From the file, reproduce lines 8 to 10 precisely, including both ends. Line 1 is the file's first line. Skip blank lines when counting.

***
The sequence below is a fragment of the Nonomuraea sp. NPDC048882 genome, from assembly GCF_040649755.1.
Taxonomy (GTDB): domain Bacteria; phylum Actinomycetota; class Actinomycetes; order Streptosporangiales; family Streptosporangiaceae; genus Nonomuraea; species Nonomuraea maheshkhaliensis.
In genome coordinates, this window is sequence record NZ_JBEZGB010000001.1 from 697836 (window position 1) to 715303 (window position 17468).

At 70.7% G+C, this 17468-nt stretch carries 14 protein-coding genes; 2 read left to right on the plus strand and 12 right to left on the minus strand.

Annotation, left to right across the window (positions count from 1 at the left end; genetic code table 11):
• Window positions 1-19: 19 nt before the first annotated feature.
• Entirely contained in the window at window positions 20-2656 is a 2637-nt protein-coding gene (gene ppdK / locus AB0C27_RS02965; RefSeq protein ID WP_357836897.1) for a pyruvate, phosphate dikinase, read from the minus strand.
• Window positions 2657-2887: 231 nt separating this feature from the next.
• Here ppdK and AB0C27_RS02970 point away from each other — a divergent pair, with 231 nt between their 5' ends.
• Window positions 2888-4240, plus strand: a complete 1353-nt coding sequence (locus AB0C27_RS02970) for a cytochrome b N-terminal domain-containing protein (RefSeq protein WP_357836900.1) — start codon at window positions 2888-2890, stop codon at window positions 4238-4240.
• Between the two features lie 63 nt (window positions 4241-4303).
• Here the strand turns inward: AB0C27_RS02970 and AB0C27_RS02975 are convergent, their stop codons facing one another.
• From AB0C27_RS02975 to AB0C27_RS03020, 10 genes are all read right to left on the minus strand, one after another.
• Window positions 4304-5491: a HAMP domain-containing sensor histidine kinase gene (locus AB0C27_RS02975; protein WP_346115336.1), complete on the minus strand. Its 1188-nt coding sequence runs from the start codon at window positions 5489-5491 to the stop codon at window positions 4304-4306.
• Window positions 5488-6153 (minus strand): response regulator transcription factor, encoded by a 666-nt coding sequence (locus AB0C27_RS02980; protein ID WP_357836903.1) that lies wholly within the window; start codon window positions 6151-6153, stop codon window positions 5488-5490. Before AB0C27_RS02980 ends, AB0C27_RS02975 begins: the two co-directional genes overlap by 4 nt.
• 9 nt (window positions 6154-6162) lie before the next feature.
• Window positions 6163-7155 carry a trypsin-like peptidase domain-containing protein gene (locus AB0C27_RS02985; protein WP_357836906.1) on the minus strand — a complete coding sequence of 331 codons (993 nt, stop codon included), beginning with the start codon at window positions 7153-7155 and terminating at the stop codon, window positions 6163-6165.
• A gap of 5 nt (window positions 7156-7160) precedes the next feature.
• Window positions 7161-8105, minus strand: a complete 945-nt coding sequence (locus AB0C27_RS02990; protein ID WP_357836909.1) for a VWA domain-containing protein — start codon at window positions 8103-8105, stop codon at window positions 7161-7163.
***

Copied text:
• Window positions 2657-2887: 231 nt separating this feature from the next.
• Here ppdK and AB0C27_RS02970 point away from each other — a divergent pair, with 231 nt between their 5' ends.
• Window positions 2888-4240, plus strand: a complete 1353-nt coding sequence (locus AB0C27_RS02970) for a cytochrome b N-terminal domain-containing protein (RefSeq protein WP_357836900.1) — start codon at window positions 2888-2890, stop codon at window positions 4238-4240.